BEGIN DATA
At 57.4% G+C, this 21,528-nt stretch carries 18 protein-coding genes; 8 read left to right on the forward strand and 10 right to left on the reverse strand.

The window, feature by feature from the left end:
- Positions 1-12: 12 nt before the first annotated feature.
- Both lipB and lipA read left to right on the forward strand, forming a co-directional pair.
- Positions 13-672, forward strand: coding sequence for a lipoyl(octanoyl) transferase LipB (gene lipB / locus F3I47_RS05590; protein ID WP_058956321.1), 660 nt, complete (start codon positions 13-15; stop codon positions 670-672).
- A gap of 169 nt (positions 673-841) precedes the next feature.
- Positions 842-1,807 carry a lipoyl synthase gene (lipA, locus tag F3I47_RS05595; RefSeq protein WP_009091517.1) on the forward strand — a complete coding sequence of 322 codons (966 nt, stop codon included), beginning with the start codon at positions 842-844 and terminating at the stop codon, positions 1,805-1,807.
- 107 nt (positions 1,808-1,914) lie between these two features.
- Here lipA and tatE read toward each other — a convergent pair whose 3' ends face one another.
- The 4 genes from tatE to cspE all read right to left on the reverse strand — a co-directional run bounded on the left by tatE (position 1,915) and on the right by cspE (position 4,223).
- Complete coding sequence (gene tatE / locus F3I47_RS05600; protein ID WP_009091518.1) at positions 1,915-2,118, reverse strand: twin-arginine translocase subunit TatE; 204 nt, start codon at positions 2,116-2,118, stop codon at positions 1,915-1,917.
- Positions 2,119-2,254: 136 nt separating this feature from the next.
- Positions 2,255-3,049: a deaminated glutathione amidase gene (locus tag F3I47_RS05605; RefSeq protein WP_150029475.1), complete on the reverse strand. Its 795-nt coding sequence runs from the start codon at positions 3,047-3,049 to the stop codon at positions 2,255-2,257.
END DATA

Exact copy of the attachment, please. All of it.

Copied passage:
At 57.4% G+C, this 21,528-nt stretch carries 18 protein-coding genes; 8 read left to right on the forward strand and 10 right to left on the reverse strand.

The window, feature by feature from the left end:
- Positions 1-12: 12 nt before the first annotated feature.
- Both lipB and lipA read left to right on the forward strand, forming a co-directional pair.
- Positions 13-672, forward strand: coding sequence for a lipoyl(octanoyl) transferase LipB (gene lipB / locus F3I47_RS05590; protein ID WP_058956321.1), 660 nt, complete (start codon positions 13-15; stop codon positions 670-672).
- A gap of 169 nt (positions 673-841) precedes the next feature.
- Positions 842-1,807 carry a lipoyl synthase gene (lipA, locus tag F3I47_RS05595; RefSeq protein WP_009091517.1) on the forward strand — a complete coding sequence of 322 codons (966 nt, stop codon included), beginning with the start codon at positions 842-844 and terminating at the stop codon, positions 1,805-1,807.
- 107 nt (positions 1,808-1,914) lie between these two features.
- Here lipA and tatE read toward each other — a convergent pair whose 3' ends face one another.
- The 4 genes from tatE to cspE all read right to left on the reverse strand — a co-directional run bounded on the left by tatE (position 1,915) and on the right by cspE (position 4,223).
- Complete coding sequence (gene tatE / locus F3I47_RS05600; protein ID WP_009091518.1) at positions 1,915-2,118, reverse strand: twin-arginine translocase subunit TatE; 204 nt, start codon at positions 2,116-2,118, stop codon at positions 1,915-1,917.
- Positions 2,119-2,254: 136 nt separating this feature from the next.
- Positions 2,255-3,049: a deaminated glutathione amidase gene (locus tag F3I47_RS05605; RefSeq protein WP_150029475.1), complete on the reverse strand. Its 795-nt coding sequence runs from the start codon at positions 3,047-3,049 to the stop codon at positions 2,255-2,257.